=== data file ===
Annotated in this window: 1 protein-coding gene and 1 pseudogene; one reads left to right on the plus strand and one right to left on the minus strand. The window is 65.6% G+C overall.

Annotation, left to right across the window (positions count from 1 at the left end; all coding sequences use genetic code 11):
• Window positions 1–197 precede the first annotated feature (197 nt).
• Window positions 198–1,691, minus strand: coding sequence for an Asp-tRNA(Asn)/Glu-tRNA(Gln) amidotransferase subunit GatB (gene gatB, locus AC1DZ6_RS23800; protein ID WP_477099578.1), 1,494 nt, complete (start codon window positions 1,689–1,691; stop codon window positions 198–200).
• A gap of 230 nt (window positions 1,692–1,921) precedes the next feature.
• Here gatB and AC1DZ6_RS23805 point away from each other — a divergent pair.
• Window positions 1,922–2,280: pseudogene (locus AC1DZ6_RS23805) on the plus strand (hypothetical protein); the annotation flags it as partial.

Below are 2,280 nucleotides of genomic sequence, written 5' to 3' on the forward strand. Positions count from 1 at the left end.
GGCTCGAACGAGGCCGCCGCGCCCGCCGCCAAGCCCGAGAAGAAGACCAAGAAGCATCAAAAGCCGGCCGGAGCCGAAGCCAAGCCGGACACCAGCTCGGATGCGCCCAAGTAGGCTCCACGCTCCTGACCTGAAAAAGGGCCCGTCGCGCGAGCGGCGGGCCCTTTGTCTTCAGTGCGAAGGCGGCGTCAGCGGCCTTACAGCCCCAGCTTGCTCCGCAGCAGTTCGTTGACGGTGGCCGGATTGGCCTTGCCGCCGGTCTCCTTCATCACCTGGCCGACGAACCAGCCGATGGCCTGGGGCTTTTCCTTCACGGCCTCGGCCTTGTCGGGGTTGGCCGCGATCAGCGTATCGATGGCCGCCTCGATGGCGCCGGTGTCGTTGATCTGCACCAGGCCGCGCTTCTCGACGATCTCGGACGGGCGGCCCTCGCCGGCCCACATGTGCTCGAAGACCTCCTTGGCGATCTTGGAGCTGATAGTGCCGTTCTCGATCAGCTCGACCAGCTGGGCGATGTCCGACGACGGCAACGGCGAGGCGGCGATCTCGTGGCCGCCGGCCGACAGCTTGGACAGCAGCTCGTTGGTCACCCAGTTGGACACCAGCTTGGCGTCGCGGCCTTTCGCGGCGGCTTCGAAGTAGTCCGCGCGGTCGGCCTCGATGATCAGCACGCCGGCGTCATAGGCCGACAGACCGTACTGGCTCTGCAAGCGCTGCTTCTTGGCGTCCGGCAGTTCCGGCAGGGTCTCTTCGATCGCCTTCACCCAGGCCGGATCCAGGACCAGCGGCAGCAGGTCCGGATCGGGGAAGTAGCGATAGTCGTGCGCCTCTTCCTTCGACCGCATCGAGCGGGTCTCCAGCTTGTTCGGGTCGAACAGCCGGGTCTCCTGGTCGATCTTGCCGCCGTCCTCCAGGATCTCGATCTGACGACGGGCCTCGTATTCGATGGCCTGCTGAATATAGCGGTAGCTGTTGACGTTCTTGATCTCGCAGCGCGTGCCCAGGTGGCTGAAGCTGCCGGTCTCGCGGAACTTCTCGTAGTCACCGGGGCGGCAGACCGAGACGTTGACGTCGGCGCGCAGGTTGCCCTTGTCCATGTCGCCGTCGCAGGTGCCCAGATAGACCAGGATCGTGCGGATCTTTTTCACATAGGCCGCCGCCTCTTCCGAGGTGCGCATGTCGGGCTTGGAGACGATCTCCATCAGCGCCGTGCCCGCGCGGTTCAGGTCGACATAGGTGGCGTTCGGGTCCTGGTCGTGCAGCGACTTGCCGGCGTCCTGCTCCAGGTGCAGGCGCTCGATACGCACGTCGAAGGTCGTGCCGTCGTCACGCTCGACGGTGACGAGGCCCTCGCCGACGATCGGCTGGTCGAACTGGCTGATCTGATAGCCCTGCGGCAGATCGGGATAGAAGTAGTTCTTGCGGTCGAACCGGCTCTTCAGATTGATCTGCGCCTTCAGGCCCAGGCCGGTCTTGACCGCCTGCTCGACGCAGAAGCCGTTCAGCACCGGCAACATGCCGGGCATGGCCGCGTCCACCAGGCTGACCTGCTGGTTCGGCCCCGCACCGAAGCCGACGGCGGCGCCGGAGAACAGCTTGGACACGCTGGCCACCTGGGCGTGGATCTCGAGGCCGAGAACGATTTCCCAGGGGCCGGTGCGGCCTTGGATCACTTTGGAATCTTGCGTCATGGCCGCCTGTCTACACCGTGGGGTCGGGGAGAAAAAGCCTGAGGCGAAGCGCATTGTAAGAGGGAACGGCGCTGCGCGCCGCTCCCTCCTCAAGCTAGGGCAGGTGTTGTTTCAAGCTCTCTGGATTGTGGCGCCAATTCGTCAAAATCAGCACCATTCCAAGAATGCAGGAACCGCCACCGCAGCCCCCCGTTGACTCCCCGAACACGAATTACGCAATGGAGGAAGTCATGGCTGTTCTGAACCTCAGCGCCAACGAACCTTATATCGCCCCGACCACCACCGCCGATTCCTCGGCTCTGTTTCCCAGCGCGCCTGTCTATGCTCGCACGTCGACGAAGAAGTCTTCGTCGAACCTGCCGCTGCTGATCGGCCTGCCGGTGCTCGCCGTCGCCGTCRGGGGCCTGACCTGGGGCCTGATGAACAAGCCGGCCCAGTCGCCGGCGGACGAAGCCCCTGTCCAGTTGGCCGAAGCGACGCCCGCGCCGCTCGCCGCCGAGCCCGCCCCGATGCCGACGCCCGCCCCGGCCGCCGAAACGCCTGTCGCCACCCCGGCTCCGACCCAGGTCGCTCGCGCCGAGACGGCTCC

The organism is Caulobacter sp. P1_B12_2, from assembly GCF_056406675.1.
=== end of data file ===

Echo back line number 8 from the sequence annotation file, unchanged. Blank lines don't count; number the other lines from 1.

Below are 2,280 nucleotides of genomic sequence, written 5' to 3' on the forward strand. Positions count from 1 at the left end.